Andrew Murray, Morning Star

Review of Workers Unite! The International 150 Years Later

The foundation of the First International is forever doomed to have its anniversaries overshadowed by falling in the same years as the world commemorates the war that began in 1914.

The latter event was in its essence the negation of the International born 50 years earlier, which had proclaimed that international rule will be peace because its national ruler will everywhere be the same “Labour.”

This bloody negation, in due Hegelian turn, produced its own antithesis in the formation of the Third International, carrying forward the work of the First at a higher level.

The First International is encrusted by its own share of myths. It was not initiated by Karl Marx who, with a sharp eye for the revolutionary main chance, seized ideological leadership over an organisation already being brought into being by, of all people, British trade unionists. Nor, of course, did the International set up or control the Paris Commune of 1871, the stick with which it was beaten by contemporary reaction. Indeed, the International’s supporters in France played a secondary role in the Commune, which Marx himself had counselled against establishing.

The idea that the International collapsed because of divisions between the followers of Marx and the supporters of the anarchist Bakunin is also part-myth, as Marcello Musto’s interesting introduction to this collection makes clear. For sure the Bakunin-inspired split, on the principles of absolute opposition to any form of authority in the International and to political action properly understood, did not help.

But the fact is that the International had already outlived its purpose. The growth of nationally rooted labour movements would have made the structures of leadership developed by the International at a lower level of the movement’s development impossible to sustain in any event.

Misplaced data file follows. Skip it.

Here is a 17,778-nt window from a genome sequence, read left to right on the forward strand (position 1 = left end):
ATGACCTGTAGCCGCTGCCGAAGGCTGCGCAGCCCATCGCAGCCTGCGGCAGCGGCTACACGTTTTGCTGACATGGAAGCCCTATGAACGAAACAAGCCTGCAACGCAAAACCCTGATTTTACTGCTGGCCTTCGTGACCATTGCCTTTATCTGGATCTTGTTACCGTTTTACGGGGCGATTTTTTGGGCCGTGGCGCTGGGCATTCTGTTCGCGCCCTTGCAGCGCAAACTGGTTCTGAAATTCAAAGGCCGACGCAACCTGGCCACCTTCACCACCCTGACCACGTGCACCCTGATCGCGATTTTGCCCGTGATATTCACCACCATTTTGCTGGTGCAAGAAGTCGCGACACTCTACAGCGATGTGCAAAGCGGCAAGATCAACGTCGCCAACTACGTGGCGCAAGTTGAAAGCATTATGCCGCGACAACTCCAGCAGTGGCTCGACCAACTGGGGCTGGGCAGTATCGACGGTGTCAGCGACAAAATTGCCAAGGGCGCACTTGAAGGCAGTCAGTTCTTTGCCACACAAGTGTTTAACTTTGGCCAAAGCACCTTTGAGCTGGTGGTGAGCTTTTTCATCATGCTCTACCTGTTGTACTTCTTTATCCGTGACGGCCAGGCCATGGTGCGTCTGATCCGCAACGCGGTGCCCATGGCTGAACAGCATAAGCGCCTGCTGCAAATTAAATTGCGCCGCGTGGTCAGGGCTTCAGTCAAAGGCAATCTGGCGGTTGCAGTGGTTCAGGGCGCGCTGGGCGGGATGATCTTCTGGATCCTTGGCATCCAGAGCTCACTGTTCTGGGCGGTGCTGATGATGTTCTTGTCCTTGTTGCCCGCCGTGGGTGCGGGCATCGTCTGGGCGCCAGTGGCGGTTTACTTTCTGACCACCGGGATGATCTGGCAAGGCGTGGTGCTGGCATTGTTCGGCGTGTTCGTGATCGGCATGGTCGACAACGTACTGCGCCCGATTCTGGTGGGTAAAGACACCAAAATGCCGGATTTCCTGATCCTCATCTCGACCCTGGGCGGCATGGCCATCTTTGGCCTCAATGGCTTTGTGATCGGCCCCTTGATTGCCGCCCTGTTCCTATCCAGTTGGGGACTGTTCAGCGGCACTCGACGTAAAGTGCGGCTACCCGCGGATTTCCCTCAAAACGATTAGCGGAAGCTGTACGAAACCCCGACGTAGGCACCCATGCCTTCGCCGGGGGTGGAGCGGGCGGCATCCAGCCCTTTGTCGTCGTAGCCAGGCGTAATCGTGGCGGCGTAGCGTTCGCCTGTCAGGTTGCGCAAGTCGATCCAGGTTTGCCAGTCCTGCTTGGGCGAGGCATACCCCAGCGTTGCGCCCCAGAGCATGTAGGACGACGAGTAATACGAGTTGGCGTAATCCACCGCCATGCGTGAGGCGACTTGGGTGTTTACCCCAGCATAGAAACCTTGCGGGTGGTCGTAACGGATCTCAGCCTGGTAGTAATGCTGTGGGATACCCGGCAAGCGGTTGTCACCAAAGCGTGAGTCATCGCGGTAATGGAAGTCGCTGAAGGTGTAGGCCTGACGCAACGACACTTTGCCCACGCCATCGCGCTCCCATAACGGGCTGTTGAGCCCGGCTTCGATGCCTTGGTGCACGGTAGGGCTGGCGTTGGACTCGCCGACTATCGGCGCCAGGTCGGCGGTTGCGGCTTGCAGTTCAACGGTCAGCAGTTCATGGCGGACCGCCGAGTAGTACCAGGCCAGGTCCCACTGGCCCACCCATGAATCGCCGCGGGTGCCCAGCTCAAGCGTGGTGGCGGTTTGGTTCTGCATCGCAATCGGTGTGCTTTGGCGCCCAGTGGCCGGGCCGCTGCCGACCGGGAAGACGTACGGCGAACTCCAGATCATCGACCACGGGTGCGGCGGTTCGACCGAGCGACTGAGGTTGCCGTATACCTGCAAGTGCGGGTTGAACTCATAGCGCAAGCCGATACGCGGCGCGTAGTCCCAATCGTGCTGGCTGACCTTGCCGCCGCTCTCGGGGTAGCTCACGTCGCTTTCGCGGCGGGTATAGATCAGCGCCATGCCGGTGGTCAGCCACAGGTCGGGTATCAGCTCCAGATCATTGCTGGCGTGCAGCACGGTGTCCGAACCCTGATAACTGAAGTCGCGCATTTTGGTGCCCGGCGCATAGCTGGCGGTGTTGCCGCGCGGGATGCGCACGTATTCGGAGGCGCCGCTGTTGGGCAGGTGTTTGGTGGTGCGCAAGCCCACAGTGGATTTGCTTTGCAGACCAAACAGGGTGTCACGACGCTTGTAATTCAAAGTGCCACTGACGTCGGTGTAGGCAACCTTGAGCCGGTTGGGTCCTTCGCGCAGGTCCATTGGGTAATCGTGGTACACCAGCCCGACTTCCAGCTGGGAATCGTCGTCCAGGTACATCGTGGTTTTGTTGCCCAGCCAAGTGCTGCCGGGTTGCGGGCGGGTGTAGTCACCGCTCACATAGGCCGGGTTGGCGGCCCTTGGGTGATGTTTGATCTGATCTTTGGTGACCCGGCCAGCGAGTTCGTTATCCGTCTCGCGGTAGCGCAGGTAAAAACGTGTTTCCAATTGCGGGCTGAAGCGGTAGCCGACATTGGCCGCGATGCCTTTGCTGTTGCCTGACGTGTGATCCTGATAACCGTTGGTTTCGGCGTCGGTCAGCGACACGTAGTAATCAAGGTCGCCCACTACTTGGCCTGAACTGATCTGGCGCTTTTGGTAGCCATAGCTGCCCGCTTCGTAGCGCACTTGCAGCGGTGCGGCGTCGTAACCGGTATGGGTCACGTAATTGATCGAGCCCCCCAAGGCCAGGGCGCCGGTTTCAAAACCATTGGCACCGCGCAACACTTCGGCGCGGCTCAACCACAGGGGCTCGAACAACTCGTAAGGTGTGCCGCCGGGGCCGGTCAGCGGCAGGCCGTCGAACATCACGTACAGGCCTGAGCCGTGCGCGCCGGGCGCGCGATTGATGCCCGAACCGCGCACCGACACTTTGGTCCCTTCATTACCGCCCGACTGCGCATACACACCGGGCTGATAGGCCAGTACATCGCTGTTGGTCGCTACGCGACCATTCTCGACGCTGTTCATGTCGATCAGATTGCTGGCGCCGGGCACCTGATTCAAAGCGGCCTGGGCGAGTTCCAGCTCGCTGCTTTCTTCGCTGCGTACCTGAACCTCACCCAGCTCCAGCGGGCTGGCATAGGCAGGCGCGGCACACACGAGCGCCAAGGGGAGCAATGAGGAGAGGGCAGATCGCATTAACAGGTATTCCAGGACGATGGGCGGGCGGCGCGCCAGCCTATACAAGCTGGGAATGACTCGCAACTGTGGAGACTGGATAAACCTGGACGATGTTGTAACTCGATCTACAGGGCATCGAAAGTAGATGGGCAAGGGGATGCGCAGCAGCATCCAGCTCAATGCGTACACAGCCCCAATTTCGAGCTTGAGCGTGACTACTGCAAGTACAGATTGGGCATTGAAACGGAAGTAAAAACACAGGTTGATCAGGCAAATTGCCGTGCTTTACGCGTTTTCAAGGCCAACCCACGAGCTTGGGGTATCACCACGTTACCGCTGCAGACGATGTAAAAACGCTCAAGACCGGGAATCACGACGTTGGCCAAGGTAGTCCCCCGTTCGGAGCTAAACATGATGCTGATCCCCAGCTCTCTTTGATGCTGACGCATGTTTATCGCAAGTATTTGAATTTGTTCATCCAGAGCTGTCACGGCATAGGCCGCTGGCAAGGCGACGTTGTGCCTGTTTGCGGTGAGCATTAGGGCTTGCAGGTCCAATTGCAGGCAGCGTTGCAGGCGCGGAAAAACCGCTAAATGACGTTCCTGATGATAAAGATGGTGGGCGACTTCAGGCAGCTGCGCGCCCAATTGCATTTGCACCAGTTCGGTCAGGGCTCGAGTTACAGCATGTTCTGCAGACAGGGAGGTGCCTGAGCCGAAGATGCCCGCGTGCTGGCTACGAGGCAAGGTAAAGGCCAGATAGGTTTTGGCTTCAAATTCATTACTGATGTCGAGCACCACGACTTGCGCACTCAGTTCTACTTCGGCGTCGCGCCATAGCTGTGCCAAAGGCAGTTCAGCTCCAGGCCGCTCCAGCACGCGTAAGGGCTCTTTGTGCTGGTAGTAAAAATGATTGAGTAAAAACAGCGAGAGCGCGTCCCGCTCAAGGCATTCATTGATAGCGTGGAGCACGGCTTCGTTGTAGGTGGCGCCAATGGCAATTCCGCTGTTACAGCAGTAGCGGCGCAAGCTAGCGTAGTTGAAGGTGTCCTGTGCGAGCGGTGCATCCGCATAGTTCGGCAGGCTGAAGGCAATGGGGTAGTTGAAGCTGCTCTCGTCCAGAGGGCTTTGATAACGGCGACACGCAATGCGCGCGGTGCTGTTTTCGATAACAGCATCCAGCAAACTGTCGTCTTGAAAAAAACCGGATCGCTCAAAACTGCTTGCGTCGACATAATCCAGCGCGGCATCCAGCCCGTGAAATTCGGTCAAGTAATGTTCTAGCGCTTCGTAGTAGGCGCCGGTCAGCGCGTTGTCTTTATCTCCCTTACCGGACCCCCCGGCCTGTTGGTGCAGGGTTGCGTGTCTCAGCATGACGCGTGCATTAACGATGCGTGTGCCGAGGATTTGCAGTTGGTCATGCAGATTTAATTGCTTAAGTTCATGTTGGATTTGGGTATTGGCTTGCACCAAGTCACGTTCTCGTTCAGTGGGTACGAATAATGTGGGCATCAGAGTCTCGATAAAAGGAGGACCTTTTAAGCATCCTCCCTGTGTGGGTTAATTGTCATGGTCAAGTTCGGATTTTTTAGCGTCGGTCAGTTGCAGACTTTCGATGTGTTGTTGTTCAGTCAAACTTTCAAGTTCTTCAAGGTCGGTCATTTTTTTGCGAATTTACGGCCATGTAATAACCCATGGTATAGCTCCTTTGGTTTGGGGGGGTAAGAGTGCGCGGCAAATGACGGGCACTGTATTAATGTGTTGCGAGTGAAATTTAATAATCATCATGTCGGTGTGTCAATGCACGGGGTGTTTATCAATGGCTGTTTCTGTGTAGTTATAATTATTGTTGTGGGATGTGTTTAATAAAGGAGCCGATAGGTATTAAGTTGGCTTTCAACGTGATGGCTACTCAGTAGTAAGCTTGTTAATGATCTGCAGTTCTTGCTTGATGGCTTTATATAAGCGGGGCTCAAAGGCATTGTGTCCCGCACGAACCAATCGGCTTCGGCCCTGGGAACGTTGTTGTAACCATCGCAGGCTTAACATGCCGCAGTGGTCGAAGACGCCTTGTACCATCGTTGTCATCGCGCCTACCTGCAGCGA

The First International bridged the period between Chartism and the revolutions of 1848 across Europe on the one side, marking the first emergence of the working class as an independent political actor and the mass labour movements which took root in national soil in most European countries in the last quarter of the 19th century on the other.

It raised the banner of working-class solidarity in Europe, took its stand against war and campaigned among the workers in support of the abolition of slavery in the US civil war.

It is a distinguished record, capped by its support for the Paris Commune as the world’s first proletarian revolution, notwithstanding the reservations mentioned above.

Musto’s collection of original documents are testimony to the scope of its activity. Thirty of the 80 are by Marx and Engels and may therefore be familiar, the rest by other leaders and activists in the International will be less so. They illuminate the beginnings of strategic thinking about the role of trade unions, address the national question in Ireland, explore the possibilities of co-operatives and examine the relationship of the state to socialism.

The International was, of course, a child of its time. Two women made an appearance as delegates at the International’s last congress, but not before, and its internationalism was bounded by Europe and North America. Uniting the emerging working class with the oppressed of the colonial world had to await not just the next International but the one after that.

The heterogeneity of the International comes through. As well as leaders of some of the embryonic trade unions in Britain, it brought together the mutualist followers of Proudhon, anarchists and, eventually, followers of the perennial and perennially unsuccessful insurrectionist Blanqui, among others. These were in addition to Marx’s own followers.

The extraordinary aspect was the ideological dominance Marx and Engels established over this assembly. The facility with which Marx emerged from his prolonged economic studies and writings to adapt his language to the exigencies of leadership in such a diverse body is a measure of his genius. As a result, it was Marx’s ideas on political economy, on political action and on internationalism which predominated a position won by argument, not assumed as of right.

This also raises the question of contemporary international working-class organisation and whether the reconstruction of proletarian internationalism as an actual factor in world politics will have to pass through something more like the First International — diverse, working towards unity through struggle and argument rather than presupposing ideological homogeneity from the outset.

At any event, in the words of the First International’s Inaugural Address, written by Marx and included in this valuable anthology, “to conquer political power has become the great duty of the working classes.”

In a world mired in economic crises and savage wars, that duty calls as much as ever. The alternative is another go-round of the imperialist wars which prosper because the ruler everywhere is not yet labour and the rulers we have instead cry crocodile tears over fields of poppies while storing up fresh slaughter.

Published in:

Morning Star

Date Published

23 November, 2014


Andrew Murray